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|Title:||Electric network frequency forensics||Authors:||Fong, Zi Hao||Keywords:||DRNTU::Engineering::Computer science and engineering||Issue Date:||2017||Abstract:||Hardware clocks are imperfect due to the variations in oscillators. The variations in oscillators may result in the phenomenon called clock drift. The variations in oscillators may cause the durations of time intervals of events to be different between nodes even though the expectation of the durations of time events of events between nodes is supposed to be the same. Therefore, time synchronisation is needed to overcome this imperfection of hardware clocks. Power grids have a transmission frequency of either 50 Hz or 60 Hz. The transmission frequency is normally referred as Electric Network Frequency (ENF) and the nominal value of ENF in Singapore is 50Hz. Powerline radiation and non–perfect AC to DC conversion allow ENF to be captured by electronic devices that have recording audio capabilities. Therefore, the purpose in this project is to verify if time synchronisation between two smart phones can be achieved with the help of power grid. The two smartphones are first placed in the same location and start the audio recording application. Tap sounds are introduced at the start and end of the recording to signify the start and end of audio recording. The audio recording process takes place for about 46 seconds. The two audio files are processed separately to remove the audio data before the first tap sound and the audio data after the second tap sound. The resulting audio files will then be run through the python code to produce the graph of filtered ENF in time domain. The two smartphones are then placed in the same location and start the audio recording application. The command to start audio recording for the two smartphones will then send from the two laptops. When the smartphones received the command, the smartphones will then execute the command to record audio for one minute. The lag time between the command received to start audio recording and executing the command to record audio will serve as the synchronisation to start audio recording. The audio data before the lag time will then be removed and the resulting audio data will then be passed through the Python code to produce the graph of filtered ENF in time domain. There is minimum difference between the two graphs of filtered ENF in time domain and thus, time synchronisation between two smart phones can be achieved with the help of power grid. The proposed recommendation would be to place the two smartphones in separate locations to verify if time synchronisation can still be achieved. The next proposed recommendation would be to determine if the second harmonics of Ac mains frequency can be used to verify the presence of electric network frequency instead.||URI:||http://hdl.handle.net/10356/72862||Rights:||Nanyang Technological University||Fulltext Permission:||restricted||Fulltext Availability:||With Fulltext|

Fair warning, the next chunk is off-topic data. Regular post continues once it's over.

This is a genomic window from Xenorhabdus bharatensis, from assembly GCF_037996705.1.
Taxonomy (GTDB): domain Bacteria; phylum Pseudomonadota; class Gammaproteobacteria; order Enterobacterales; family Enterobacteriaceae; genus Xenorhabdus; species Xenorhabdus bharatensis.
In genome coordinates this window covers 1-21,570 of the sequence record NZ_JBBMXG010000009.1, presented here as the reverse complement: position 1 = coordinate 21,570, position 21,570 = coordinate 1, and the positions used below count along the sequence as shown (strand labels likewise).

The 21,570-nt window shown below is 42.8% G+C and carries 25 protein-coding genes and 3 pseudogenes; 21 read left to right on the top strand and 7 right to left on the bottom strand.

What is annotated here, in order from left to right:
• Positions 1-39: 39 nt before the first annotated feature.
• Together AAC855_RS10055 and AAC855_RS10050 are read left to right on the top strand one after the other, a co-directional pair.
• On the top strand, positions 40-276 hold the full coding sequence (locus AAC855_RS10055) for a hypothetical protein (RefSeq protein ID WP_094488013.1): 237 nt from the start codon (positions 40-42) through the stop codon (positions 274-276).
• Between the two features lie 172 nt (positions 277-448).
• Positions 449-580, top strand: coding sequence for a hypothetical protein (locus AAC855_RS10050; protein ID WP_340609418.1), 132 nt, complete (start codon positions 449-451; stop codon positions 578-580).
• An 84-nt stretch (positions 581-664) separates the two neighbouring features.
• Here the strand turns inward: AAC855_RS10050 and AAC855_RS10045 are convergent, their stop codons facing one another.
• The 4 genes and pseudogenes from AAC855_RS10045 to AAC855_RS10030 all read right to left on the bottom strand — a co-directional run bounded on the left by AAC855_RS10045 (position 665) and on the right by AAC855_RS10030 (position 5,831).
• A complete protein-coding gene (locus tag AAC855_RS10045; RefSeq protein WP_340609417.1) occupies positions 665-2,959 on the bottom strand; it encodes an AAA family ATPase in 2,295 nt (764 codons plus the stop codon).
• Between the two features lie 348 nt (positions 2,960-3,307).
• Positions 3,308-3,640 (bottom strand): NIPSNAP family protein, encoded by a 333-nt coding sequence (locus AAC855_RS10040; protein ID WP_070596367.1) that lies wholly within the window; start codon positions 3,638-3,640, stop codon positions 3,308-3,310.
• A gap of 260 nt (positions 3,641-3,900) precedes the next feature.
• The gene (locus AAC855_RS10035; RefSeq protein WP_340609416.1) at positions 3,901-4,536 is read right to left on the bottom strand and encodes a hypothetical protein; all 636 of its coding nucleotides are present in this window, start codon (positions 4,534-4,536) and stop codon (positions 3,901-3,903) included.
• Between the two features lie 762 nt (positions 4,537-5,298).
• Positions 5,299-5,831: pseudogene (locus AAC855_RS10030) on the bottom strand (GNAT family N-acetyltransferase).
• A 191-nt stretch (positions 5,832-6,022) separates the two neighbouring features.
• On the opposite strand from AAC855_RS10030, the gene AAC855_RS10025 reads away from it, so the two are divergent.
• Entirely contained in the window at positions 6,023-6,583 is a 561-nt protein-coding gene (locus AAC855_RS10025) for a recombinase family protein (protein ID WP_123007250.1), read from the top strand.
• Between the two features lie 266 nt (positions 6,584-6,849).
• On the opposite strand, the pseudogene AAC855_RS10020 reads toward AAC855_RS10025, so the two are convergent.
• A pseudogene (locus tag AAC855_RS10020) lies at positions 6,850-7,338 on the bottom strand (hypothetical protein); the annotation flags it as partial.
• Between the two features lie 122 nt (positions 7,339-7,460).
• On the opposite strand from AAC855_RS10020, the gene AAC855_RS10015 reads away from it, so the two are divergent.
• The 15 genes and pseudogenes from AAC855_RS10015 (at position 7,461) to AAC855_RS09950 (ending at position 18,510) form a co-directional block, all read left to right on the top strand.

|Appears in Collections:||SCSE Student Reports (FYP/IA/PA/PI)|
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